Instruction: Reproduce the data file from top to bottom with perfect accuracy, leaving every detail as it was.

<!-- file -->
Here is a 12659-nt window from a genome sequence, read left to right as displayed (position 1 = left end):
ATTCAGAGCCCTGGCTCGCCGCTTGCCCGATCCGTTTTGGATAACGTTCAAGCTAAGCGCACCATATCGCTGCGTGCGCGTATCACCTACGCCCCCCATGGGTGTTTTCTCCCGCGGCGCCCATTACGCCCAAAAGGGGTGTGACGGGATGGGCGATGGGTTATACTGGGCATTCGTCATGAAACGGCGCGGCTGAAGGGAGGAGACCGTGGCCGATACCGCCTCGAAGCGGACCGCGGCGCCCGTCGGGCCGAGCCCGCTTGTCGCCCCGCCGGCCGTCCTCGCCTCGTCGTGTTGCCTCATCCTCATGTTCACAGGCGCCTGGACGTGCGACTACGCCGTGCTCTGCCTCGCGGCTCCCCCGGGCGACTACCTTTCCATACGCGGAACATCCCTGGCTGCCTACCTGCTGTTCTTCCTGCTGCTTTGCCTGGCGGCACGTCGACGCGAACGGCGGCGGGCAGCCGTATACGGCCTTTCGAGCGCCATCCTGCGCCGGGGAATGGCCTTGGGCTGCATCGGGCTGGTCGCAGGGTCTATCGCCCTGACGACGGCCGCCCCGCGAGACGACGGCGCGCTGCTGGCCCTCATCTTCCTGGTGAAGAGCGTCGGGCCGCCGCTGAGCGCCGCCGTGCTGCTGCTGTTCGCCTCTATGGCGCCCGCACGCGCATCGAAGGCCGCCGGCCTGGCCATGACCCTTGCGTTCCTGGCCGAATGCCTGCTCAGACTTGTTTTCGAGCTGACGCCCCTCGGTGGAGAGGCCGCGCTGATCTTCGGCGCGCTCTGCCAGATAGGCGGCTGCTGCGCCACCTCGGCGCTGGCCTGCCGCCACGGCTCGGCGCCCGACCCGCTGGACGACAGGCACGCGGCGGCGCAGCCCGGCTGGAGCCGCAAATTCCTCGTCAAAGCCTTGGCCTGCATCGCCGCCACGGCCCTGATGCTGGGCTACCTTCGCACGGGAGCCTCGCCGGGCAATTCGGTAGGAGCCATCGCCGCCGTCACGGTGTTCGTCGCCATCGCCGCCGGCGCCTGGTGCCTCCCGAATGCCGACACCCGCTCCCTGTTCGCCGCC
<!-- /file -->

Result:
Here is a 12659-nt window from a genome sequence, read left to right as displayed (position 1 = left end):
ATTCAGAGCCCTGGCTCGCCGCTTGCCCGATCCGTTTTGGATAACGTTCAAGCTAAGCGCACCATATCGCTGCGTGCGCGTATCACCTACGCCCCCCATGGGTGTTTTCTCCCGCGGCGCCCATTACGCCCAAAAGGGGTGTGACGGGATGGGCGATGGGTTATACTGGGCATTCGTCATGAAACGGCGCGGCTGAAGGGAGGAGACCGTGGCCGATACCGCCTCGAAGCGGACCGCGGCGCCCGTCGGGCCGAGCCCGCTTGTCGCCCCGCCGGCCGTCCTCGCCTCGTCGTGTTGCCTCATCCTCATGTTCACAGGCGCCTGGACGTGCGACTACGCCGTGCTCTGCCTCGCGGCTCCCCCGGGCGACTACCTTTCCATACGCGGAACATCCCTGGCTGCCTACCTGCTGTTCTTCCTGCTGCTTTGCCTGGCGGCACGTCGACGCGAACGGCGGCGGGCAGCCGTATACGGCCTTTCGAGCGCCATCCTGCGCCGGGGAATGGCCTTGGGCTGCATCGGGCTGGTCGCAGGGTCTATCGCCCTGACGACGGCCGCCCCGCGAGACGACGGCGCGCTGCTGGCCCTCATCTTCCTGGTGAAGAGCGTCGGGCCGCCGCTGAGCGCCGCCGTGCTGCTGCTGTTCGCCTCTATGGCGCCCGCACGCGCATCGAAGGCCGCCGGCCTGGCCATGACCCTTGCGTTCCTGGCCGAATGCCTGCTCAGACTTGTTTTCGAGCTGACGCCCCTCGGTGGAGAGGCCGCGCTGATCTTCGGCGCGCTCTGCCAGATAGGCGGCTGCTGCGCCACCTCGGCGCTGGCCTGCCGCCACGGCTCGGCGCCCGACCCGCTGGACGACAGGCACGCGGCGGCGCAGCCCGGCTGGAGCCGCAAATTCCTCGTCAAAGCCTTGGCCTGCATCGCCGCCACGGCCCTGATGCTGGGCTACCTTCGCACGGGAGCCTCGCCGGGCAATTCGGTAGGAGCCATCGCCGCCGTCACGGTGTTCGTCGCCATCGCCGCCGGCGCCTGGTGCCTCCCGAATGCCGACACCCGCTCCCTGTTCGCCGCC